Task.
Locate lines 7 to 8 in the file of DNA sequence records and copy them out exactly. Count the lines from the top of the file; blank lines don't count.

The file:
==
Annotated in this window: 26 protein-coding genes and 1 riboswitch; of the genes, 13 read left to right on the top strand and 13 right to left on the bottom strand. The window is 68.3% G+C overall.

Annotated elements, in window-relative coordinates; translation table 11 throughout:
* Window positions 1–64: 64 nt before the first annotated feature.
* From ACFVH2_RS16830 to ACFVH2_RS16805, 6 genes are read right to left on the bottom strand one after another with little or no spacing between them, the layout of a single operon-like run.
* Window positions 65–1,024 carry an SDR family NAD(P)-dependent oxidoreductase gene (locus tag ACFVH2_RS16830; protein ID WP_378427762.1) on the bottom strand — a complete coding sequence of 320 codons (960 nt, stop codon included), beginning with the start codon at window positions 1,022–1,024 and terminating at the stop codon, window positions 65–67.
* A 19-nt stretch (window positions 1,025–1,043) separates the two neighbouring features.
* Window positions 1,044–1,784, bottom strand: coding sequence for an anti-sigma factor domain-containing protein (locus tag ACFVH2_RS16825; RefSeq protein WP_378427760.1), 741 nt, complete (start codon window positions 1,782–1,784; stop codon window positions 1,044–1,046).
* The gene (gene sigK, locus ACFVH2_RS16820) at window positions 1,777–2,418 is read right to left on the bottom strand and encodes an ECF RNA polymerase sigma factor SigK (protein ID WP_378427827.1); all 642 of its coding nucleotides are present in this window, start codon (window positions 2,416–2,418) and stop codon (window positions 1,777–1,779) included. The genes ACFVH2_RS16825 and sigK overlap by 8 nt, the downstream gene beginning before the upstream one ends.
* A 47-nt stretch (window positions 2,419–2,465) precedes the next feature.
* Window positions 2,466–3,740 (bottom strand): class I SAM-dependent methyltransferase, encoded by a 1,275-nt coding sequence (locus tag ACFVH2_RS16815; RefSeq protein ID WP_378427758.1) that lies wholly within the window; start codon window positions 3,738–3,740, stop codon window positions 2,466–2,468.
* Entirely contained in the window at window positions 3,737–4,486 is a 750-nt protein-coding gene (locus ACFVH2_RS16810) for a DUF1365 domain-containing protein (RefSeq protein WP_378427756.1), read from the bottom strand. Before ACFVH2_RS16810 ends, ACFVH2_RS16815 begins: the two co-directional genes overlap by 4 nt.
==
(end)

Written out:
* Window positions 1,044–1,784, bottom strand: coding sequence for an anti-sigma factor domain-containing protein (locus tag ACFVH2_RS16825; RefSeq protein WP_378427760.1), 741 nt, complete (start codon window positions 1,782–1,784; stop codon window positions 1,044–1,046).
* The gene (gene sigK, locus ACFVH2_RS16820) at window positions 1,777–2,418 is read right to left on the bottom strand and encodes an ECF RNA polymerase sigma factor SigK (protein ID WP_378427827.1); all 642 of its coding nucleotides are present in this window, start codon (window positions 2,416–2,418) and stop codon (window positions 1,777–1,779) included. The genes ACFVH2_RS16825 and sigK overlap by 8 nt, the downstream gene beginning before the upstream one ends.